The Accelerating Excellence In Translational Science (AXIS)Charles Drew University of Medicine and Science

Dr. Robert A. Jenders

The Los Angeles Data Resource (LADR, pronounced “ladder”) is a new and ongoing project to promote clinical and data sharing among organizations in Los Angeles County. To make this happen, researchers from Charles Drew University are working with other hospital and research organization members of UCLA’s Clinical and Translational Science Institute (CTSI). “It is an attempt to create a de-identified set of clinical data that could be used for research purposes,” explains Dr. Robert Jenders, one of the projects’ key contributors and the Co-Director of the Center for Biomedical Informatics at CDU. The project fits well with Dr. Jenders’ overall goals as a researcher. “Better decision making and better health outcomes using computer technology—I would say that’s my main motivator.”

Robert A. Jenders, MD, MS, FACP, FACMI, is also a Professor of Medicine at CDU, as well as a faculty member in the Department of Medicine at UCLA. Much of Dr. Jenders’ research focuses on questions of knowledge representation and health information technology, specifically in the context of electronic health record systems. An elected fellow of the American College of Physicians and the American College of Medical Informatics, as a general internist he teaches and provides clinical care at Harbor-UCLA Medical Center.

A graduate of Marquette University with a BS degree in computer science, Dr. Jenders received his MD degree from the University of Wisconsin-Madison, where he also completed his internship and residency in medicine. He completed a National Library of Medicine fellowship in medical informatics at Harvard University and Massachusetts General Hospital while also obtaining a MS degree in computer science at Northeastern University. Previously a faculty member at Columbia University and later at Cedars-Sinai Medical Center, in 2012 he came to CDU and UCLA from Washington D.C., where he practiced and taught at Georgetown University and was a staff scientist at the National Library of Medicine, part of the National Institutes of Health. “I’m quite excited to be at Charles Drew,” he declares. “I think we have world-class researchers here in a very rich research environment.”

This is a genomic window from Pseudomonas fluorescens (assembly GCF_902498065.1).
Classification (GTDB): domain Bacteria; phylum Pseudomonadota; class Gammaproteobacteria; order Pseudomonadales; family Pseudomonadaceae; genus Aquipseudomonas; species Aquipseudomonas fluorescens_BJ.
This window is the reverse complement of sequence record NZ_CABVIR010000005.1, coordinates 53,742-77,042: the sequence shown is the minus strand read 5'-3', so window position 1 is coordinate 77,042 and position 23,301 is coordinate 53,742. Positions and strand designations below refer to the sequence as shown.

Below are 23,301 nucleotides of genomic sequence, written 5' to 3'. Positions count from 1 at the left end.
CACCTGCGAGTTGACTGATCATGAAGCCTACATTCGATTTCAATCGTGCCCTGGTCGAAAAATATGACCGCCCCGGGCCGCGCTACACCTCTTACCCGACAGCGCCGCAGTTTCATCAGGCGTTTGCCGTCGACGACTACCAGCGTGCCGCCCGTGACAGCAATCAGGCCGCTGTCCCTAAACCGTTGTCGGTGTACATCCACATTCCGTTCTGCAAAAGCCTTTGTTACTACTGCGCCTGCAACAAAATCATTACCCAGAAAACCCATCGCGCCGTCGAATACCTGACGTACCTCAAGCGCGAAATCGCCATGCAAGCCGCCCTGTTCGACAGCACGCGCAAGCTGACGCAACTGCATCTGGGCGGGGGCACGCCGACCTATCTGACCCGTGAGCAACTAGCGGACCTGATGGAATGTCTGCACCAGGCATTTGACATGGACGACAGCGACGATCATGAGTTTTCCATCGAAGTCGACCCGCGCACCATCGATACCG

Dr. Jenders sees biomedical informatics as perfect way to combine his two main academic interests: health science and computer programming. Much of his work has centered on clinical decision support systems. “Clinical decision support is a collection of technologies and processes that’s dedicated to providing people with knowledge and tools for making better decisions related to health care,” he explains. This could come in multiple forms, for example, a reminder arising when an electronic records system is used by a clinician, a secure email message or fax, or an application on a smartphone. Dr. Jenders gives an example of how these systems can improve patient health: “We know from research that reminders to clinicians at the time of a patient visit will increase the rate at which mammograms and vaccinations are ordered in eligible situations.” Much of his work has focused on the underlying engineering of these systems, creating and maintaining standards for representing the knowledge conveyed to the decision maker.

In the future, Dr. Jenders plans to focus his research on consumer-directed clinical decision support, and he is actively pursuing grants in this area. He notes that the communities CDU serves could benefit from this kind of technology, which could help individuals manage their own health and health care.

In January 2013 Dr. Jenders and his coauthors were awarded the prestigious 2012 Health and Information and Management Systems Society (HIMSS) Book of the Year Award. They received the award for their book, Improving Outcomes with Clinical Decision Support: An Implementer’s Guide. Dr. Jenders explains, “My coauthors and I hoped to leverage our research and operational experience in computer-based clinical decision support in order to provide comprehensive, practical advice to small and large healthcare organizations as well as individual practitioners regarding how to use this technology.”